I have avid experience of using Social Media as a researcher and an academic (see articles below), and I am the proud writer of the 10 ways researchers can use Twitter article on the Networked Researcher website, which receives around 1000 hits per month. I have also prepared a Twitter training workshop for PhD students at the University of Warwick which will run in March 2012. If you would like to me to run a workshop on Social Media/Twitter for researchers/academics, please contact me.
Articles written by me related to Social Media for researchers:
I’m an academic and desperately need an online presence, where do I start?
My post over at the LSE Impact Blog discusses simple, practical tips for academics who want to start engaging with the wider world through social media. Check it out here:
A copy of the post is pasted below:
Salma Patel has been on a whistle-stop tour of academic social media channels. Here she shares her simple, practical tips for academics who want to start engaging with the wider world through social media.
I’m an academic and desperately need an online presence because I want to start engaging with the public and disseminate my research online – where do I start?
1. LinkedIn: Create a LinkedIn profile. This is really easy to do and doesn’t require you to talk to anyone.
- Register an account and fill in your details.
- LinkedIn allows you to search through your mail to find any if your contacts on LinkedIn. Connect to all those that come up.
2. Academia: Create an academia.edu profile. This again is very straight forward to do, and doesn’t require any specialist skills.
3. Twitter: Once you’ve created a LinkedIn and Academia.edu profile, let’s move to Twitter. Twitter will require more work, patience and a sense of humour. You can start off by either attending a twitter workshop/social network surgery, asking a friend/colleague to quickly show you how twitter works or you can read this LSE guide to twitter.
- Create a twitter account using your real name.
- Twitter will ask you to place a very short profile of yourself. You can either keep it really simple [Job Title at Uni of X] or make it more quirky. Don’t worry too much about this at this stage (you can change it later), but what will really help is to have a nosey around other academics on twitter.
- Start following people on twitter. Again you can find followers using your email address. Another really good way to find followers is to find someone on twitter who has very similar academic interests to you. Now look through who that person is following, and follow those people.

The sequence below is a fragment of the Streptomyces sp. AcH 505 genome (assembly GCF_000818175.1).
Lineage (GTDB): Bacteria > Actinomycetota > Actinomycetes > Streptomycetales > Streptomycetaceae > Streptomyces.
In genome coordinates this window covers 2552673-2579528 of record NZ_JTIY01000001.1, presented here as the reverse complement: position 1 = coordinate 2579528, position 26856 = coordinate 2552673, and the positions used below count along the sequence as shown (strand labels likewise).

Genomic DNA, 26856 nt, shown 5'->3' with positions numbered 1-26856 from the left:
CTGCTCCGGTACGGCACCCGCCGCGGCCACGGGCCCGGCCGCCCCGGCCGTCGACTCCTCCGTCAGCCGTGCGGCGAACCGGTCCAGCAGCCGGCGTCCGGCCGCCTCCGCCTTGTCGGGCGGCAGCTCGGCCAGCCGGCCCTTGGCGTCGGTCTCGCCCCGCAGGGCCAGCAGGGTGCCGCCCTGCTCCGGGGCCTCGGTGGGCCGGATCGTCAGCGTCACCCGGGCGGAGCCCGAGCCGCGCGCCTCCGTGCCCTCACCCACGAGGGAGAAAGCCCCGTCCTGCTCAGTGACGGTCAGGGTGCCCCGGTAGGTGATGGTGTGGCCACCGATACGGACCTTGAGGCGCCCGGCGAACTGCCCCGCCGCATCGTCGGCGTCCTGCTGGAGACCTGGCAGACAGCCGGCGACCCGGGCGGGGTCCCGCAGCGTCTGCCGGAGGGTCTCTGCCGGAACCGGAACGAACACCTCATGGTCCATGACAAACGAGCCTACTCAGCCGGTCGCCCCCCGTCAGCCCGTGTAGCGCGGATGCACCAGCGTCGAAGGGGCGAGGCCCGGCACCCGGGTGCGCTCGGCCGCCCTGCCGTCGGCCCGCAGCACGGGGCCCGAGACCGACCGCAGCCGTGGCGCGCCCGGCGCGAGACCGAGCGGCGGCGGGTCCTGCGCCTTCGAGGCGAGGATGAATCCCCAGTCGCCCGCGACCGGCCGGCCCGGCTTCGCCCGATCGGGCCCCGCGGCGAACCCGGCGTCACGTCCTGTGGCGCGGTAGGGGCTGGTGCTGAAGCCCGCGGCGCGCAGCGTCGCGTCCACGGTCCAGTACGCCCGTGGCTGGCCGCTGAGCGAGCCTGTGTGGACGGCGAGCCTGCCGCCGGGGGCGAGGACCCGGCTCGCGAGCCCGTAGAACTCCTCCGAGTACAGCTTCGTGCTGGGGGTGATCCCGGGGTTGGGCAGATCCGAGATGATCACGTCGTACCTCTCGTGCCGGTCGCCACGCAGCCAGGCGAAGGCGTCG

- Once you start following people, they are normally alerted and they may start following you back if your profile looks interesting to them (so make it interesting). Also place a few interesting tweets out before you start following people that don’t know you personally.
- The key to getting followers on twitter is to Engage! Start talking to people, if you see a tweet of interest reply to it. If you see a conversation going in between two people, butt in and join in (as far as I know it isn’t rude in the twitter world to do that). When you are starting off this may be difficult to do, but it is not difficult to help people. If someone asks something, take those extra few minutes out from your busy schedule and help them. Trust me, you will see a return.
- Another really quick way to get followers is to take part in twitter chats (twitter chat schedule). There may not be twitter chats in your area of research (not to worry, you can always consider starting off your own chat in the future), but you can always take part in #phdchat which runs every Wednesday evening at 7pm
- What shall I tweet about? Have a look at this prezi or article which looks at 1o ways researchers use twitter. Then have a look at what other academics are tweeting about on twitter, and if you are really stuck put your name down for this online webcast.
4. Blogging: Once you have familiarised yourself with Twitter and have plenty more to talk about, you can think about blogging. With blogging there are a few practical things to consider:
1. Blog name: The name of the blog depends on what you plan to blog about. If you plan to blog about a specific area, then you could keep your blog’s name related to that. If you plan to blog about a multitude of themes, you could have a made up name or you could name your blog/website by your own name, and as well placing your profile on there, you could place your blog on there too. I have seen academics do both.
Please note: If you have a very common name, and really want to be at the top of Google ranking (number one) when someone searchers your name, you may want to consider keeping your blog name your own name. If you have name that isn’t as common and you blog regularly on a theme based blog, you may still come at the top of Google when searched by your name.
2. Where do I blog? You could blog on an already existing blog (such as at your university or a research group) or you could start your own blog.
For your own blog, if you want to set it up yourself then you have two options. You can blog on wordpress/blogspot or any other blog provider (maybe even an internal university blog provider). For WordPress (the most popular), register an account on wordpress.com and start blogging. Your blog website will be: [name selected].wordpress.com
The disadvantage of using this is there is a limit to how far you can customize and there are also a limited amount of themes you can use. If you have some time I would recommend using wordpress to power your own website, and very simply this is how you would do it:
- Purchase your own website name and hosting. This will cost between £10-£20 a year if you have a good look around. You can check here whether the domain name you are thinking of is available here. After you have found your domain name purchase your domain name and hosting from a hosting provider, but please ensure they support wordpress as it will make your life easier.
- Install wordpress on your website.
- Find a wordpress theme that you like. You can either buy one or find a free one. Use Google to find one.
- Setup an about page for your own profile and meanwhile have a good look around other academic’s blog/websites.
- Once it is all setup start blogging and spreading your posts through Twitter and LinkedIn!
5. Other Engagement Tools